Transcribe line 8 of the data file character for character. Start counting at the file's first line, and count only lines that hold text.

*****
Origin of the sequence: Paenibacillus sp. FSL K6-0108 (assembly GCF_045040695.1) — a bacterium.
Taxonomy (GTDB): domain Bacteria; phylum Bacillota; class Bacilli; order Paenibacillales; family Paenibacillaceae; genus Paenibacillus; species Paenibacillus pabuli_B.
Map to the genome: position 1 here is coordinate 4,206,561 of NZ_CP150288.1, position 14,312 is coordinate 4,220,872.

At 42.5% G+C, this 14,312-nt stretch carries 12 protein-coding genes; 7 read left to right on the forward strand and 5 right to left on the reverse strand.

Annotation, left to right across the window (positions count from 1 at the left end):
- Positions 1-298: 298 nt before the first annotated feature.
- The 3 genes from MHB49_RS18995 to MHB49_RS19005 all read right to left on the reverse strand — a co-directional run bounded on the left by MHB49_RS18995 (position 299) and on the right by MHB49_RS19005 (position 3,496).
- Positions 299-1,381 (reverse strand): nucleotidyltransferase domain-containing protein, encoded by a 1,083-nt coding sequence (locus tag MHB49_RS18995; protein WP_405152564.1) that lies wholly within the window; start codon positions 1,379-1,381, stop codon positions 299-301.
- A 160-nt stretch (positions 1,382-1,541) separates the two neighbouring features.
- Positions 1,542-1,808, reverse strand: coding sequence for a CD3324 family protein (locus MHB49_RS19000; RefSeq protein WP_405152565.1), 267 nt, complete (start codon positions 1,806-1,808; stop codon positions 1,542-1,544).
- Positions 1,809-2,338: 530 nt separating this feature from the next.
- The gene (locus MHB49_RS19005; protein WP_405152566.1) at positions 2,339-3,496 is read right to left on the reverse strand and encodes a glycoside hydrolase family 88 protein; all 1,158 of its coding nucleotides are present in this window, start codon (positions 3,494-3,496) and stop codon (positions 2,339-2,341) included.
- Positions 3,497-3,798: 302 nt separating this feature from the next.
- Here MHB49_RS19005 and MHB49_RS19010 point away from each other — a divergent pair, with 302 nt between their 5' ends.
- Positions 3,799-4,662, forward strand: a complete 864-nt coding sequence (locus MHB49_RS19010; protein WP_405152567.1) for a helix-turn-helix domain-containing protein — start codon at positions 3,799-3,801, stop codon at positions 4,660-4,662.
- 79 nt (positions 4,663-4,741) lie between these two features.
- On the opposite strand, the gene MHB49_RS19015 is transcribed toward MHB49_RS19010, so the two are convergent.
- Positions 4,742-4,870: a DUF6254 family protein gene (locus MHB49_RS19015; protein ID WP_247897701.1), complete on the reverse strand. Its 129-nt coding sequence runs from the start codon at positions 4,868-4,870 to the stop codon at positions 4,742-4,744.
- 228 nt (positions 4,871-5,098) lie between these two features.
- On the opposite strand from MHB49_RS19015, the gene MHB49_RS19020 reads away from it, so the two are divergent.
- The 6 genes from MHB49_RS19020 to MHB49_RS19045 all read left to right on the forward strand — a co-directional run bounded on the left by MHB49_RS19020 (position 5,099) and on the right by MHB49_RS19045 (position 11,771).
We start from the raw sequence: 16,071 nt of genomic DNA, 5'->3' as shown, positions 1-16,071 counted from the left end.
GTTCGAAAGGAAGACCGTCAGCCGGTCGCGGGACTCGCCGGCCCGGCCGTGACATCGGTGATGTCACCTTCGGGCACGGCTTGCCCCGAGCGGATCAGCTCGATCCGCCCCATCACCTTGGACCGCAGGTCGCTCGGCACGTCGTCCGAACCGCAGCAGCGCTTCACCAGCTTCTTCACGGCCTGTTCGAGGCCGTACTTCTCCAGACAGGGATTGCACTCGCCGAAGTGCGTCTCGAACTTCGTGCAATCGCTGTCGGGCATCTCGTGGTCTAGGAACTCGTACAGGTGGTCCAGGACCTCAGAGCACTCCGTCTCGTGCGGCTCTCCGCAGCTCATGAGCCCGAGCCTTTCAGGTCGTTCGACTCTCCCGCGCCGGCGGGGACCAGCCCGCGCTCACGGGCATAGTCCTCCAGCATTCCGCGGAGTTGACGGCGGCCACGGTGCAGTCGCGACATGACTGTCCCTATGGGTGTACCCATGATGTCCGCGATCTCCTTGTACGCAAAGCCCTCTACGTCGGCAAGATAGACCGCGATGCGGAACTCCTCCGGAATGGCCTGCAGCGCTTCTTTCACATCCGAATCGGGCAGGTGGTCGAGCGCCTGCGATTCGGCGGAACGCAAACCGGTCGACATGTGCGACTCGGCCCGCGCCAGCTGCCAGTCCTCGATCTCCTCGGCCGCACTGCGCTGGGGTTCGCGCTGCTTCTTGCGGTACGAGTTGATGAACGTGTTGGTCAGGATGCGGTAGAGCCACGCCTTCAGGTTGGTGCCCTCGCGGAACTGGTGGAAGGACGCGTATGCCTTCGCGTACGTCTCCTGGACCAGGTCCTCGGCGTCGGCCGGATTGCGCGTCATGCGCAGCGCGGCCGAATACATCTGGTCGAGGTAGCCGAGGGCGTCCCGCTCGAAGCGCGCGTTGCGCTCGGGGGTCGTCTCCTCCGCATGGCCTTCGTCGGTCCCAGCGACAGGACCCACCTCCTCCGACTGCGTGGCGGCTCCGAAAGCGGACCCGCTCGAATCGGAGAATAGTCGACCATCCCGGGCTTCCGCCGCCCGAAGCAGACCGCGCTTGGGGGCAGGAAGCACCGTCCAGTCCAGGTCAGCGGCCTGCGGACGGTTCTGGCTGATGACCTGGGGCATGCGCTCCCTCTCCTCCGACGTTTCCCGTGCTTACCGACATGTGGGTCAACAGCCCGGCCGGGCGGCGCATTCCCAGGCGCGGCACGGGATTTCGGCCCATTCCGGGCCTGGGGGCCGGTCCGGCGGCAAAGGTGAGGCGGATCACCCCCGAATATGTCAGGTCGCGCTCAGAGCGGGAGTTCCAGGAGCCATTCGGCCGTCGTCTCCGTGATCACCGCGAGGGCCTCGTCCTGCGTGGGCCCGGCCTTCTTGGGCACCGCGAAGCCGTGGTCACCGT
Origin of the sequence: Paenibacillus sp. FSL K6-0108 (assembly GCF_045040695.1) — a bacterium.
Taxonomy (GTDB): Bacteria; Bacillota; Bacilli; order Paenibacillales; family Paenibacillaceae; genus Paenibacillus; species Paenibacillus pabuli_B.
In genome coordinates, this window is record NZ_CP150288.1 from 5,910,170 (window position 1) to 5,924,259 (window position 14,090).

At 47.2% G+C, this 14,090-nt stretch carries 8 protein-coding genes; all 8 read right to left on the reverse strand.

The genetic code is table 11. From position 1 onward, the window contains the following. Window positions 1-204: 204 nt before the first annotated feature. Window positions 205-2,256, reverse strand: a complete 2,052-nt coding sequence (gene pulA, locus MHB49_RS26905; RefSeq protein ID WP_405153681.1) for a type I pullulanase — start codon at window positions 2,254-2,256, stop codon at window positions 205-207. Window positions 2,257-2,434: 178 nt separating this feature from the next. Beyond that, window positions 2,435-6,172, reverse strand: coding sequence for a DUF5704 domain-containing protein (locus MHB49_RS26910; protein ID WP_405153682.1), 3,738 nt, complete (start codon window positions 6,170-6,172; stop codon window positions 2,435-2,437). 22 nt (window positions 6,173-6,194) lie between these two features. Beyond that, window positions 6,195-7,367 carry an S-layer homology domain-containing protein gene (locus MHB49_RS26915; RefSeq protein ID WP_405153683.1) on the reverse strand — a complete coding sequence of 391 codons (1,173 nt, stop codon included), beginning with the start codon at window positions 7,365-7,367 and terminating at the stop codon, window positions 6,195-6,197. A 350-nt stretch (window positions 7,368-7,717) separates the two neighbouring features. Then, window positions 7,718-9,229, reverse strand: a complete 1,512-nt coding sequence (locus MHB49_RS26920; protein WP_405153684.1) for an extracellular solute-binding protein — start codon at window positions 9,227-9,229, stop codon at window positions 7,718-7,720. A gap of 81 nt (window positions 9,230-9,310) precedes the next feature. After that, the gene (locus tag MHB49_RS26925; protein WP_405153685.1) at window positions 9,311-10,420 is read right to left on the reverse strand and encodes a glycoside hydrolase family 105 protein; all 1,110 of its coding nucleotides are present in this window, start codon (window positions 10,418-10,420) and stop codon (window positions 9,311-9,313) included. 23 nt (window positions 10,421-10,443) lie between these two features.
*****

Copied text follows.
- Positions 299-1,381 (reverse strand): nucleotidyltransferase domain-containing protein, encoded by a 1,083-nt coding sequence (locus tag MHB49_RS18995; protein WP_405152564.1) that lies wholly within the window; start codon positions 1,379-1,381, stop codon positions 299-301.